Plus, it’s short. The poem itself is roughly 120 generously margined pages accompanied by a gently pedantic introduction and an exhausting set of end notes. I’ll slog through end notes when I’m reading seriously but not for summer reading. And I have to say that Gilgamesh actually does make pretty good summer reading at least I read it this summer and it just felt right.
Fun little article at Slate.com about how contemporary vampires suck, or more precisely, that they don’t. The once terrifying Other is now just a cuddly idealized boyfriend – who no longer sucks blood. The article nicely traces a line from Bram Stoker’s Dracula, to Anne Rice’s tortured immortals to Buffy’s beau Angel to the monster’s nadir in the paranormal romance genre a la the Twilight series.
( http://www.slate.com/id/2223486/ )
Makes me wonder if all objects of terror undergo a certain domestication, a processes of Disneyfication where anything that is truly terrifying is sanded flat, made safe and consumable. Happens with all attempts to depict the wholly Other, I suspect, making that “make no graven images” commandment a bit more sensible. After an experience of awe / wonder / terror / amazement it’s understandable to make some record of that encounter. But then there will be folks whose only experience of that Other is via the representation, through the vicarious thrill. At the risk of sounding like a neo-Platonist here, the continued repetition of representation pushes the Other farther and farther away from our actual experience. It’s how that piss-your-pants / fall-on-the-ground-numb / struck-blind-with-scales-on-your-eyes experience of true religion becomes gradually codified into something boring and mundane like ethics and orthodoxy.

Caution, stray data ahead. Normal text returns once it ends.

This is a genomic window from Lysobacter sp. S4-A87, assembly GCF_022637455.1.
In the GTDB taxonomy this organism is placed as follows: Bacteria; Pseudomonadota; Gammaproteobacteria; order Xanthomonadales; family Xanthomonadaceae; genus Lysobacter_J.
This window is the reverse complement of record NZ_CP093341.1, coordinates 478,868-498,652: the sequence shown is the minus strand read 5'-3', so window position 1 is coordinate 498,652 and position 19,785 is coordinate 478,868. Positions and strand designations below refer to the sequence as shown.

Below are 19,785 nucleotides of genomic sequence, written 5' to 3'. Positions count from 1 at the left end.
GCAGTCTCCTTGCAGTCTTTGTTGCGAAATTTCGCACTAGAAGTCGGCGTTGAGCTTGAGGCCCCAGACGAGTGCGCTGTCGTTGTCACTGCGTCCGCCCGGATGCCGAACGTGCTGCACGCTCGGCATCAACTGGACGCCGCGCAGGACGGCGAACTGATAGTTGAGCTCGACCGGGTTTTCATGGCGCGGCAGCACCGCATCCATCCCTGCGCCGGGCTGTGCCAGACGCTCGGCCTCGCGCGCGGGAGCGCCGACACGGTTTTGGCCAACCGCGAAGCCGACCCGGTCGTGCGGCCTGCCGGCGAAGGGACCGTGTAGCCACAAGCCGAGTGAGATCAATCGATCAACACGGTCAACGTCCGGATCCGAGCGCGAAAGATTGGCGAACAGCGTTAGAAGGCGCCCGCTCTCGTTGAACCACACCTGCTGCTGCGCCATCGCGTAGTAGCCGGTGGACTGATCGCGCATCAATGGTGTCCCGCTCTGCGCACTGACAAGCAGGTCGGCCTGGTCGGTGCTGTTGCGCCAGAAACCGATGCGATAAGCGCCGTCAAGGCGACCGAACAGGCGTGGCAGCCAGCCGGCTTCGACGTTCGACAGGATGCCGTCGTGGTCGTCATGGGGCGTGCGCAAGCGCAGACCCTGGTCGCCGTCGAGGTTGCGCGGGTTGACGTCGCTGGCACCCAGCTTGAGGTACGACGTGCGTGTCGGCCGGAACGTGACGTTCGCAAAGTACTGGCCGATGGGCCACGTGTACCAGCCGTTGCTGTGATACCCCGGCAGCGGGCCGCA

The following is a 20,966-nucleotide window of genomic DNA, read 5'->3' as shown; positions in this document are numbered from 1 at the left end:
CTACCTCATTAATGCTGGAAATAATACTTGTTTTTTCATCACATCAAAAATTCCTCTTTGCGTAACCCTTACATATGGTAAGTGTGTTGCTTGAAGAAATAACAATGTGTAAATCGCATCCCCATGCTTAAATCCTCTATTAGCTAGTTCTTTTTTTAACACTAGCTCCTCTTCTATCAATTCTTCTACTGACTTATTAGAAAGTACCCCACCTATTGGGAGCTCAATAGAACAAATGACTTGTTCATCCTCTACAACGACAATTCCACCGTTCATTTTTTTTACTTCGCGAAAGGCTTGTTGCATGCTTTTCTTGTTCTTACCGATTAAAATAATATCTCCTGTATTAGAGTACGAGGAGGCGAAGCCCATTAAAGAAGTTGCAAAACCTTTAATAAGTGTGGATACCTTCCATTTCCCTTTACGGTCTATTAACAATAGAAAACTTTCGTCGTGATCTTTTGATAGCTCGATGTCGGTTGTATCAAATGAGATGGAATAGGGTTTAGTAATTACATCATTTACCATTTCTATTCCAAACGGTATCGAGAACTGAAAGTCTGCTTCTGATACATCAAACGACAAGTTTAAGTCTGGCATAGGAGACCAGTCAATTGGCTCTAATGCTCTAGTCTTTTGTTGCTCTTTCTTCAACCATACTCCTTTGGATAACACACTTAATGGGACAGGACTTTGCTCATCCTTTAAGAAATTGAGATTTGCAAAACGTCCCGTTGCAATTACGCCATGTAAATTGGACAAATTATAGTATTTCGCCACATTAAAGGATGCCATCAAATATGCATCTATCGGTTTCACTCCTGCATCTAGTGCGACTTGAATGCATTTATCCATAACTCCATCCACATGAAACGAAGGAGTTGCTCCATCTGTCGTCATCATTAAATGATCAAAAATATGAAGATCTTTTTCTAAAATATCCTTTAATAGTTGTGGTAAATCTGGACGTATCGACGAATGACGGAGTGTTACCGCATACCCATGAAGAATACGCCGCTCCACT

Damn. Did I slip from talking about the Monstrous to talking about the Holy again?
Spend a night in a haunted castle; win a hundred pounds. Familiar set up for a ghost story but this one has a few nice touches mixed in with various bits of silliness.
Like many horror films of its era, Web of the Spider was released with wildly different names in different countries, ranging from And Comes the Dawn… But Colored Red to Dracula in the Castle of Terror – though Dracula does not appear and there is only the slightest reference to vampirism – to several titles involving spiders – though, again, no actual spiders appear in the movie. Its origin is Italian and it is supposedly a remake of a 1964 movie Danza Macabra (aka Castle of Blood in the US and UK.) There’s a restored version of that movie available so I’m going to scare it up.